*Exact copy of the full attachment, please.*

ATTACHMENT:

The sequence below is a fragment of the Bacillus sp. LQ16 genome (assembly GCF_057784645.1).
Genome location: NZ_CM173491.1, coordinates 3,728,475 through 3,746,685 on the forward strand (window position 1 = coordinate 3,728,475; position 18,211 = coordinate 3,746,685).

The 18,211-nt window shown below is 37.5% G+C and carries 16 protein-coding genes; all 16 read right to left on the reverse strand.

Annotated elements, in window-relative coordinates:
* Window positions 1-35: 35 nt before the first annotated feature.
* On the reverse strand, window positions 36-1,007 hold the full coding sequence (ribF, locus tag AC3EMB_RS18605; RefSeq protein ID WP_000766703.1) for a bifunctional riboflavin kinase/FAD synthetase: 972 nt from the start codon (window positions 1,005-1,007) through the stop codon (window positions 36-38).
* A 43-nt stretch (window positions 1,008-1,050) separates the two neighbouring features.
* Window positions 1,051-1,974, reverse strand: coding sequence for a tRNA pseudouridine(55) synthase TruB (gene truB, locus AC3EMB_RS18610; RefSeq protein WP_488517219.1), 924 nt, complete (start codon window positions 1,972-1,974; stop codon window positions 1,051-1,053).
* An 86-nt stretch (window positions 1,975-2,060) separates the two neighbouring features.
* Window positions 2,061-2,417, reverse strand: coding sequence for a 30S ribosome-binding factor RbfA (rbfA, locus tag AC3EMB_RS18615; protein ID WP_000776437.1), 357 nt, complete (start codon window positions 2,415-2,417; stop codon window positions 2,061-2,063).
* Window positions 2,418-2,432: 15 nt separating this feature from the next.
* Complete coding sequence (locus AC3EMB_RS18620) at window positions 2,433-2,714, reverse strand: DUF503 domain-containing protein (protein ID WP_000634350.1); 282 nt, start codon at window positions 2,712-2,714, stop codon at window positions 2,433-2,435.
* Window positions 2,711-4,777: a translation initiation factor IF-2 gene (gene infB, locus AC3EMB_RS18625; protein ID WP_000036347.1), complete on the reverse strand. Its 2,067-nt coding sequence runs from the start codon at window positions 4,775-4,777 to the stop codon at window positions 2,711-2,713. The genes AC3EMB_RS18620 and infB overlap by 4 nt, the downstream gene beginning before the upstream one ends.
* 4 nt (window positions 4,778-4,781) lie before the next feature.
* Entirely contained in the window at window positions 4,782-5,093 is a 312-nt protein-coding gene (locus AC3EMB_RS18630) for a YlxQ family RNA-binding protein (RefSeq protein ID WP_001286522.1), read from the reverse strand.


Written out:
The sequence below is a fragment of the Bacillus sp. LQ16 genome (assembly GCF_057784645.1).
Genome location: NZ_CM173491.1, coordinates 3,728,475 through 3,746,685 on the forward strand (window position 1 = coordinate 3,728,475; position 18,211 = coordinate 3,746,685).

The 18,211-nt window shown below is 37.5% G+C and carries 16 protein-coding genes; all 16 read right to left on the reverse strand.

Annotated elements, in window-relative coordinates:
* Window positions 1-35: 35 nt before the first annotated feature.
* On the reverse strand, window positions 36-1,007 hold the full coding sequence (ribF, locus tag AC3EMB_RS18605; RefSeq protein ID WP_000766703.1) for a bifunctional riboflavin kinase/FAD synthetase: 972 nt from the start codon (window positions 1,005-1,007) through the stop codon (window positions 36-38).
* A 43-nt stretch (window positions 1,008-1,050) separates the two neighbouring features.
* Window positions 1,051-1,974, reverse strand: coding sequence for a tRNA pseudouridine(55) synthase TruB (gene truB, locus AC3EMB_RS18610; RefSeq protein WP_488517219.1), 924 nt, complete (start codon window positions 1,972-1,974; stop codon window positions 1,051-1,053).
* An 86-nt stretch (window positions 1,975-2,060) separates the two neighbouring features.
* Window positions 2,061-2,417, reverse strand: coding sequence for a 30S ribosome-binding factor RbfA (rbfA, locus tag AC3EMB_RS18615; protein ID WP_000776437.1), 357 nt, complete (start codon window positions 2,415-2,417; stop codon window positions 2,061-2,063).
* Window positions 2,418-2,432: 15 nt separating this feature from the next.
* Complete coding sequence (locus AC3EMB_RS18620) at window positions 2,433-2,714, reverse strand: DUF503 domain-containing protein (protein ID WP_000634350.1); 282 nt, start codon at window positions 2,712-2,714, stop codon at window positions 2,433-2,435.
* Window positions 2,711-4,777: a translation initiation factor IF-2 gene (gene infB, locus AC3EMB_RS18625; protein ID WP_000036347.1), complete on the reverse strand. Its 2,067-nt coding sequence runs from the start codon at window positions 4,775-4,777 to the stop codon at window positions 2,711-2,713. The genes AC3EMB_RS18620 and infB overlap by 4 nt, the downstream gene beginning before the upstream one ends.
* 4 nt (window positions 4,778-4,781) lie before the next feature.
* Entirely contained in the window at window positions 4,782-5,093 is a 312-nt protein-coding gene (locus AC3EMB_RS18630) for a YlxQ family RNA-binding protein (RefSeq protein ID WP_001286522.1), read from the reverse strand.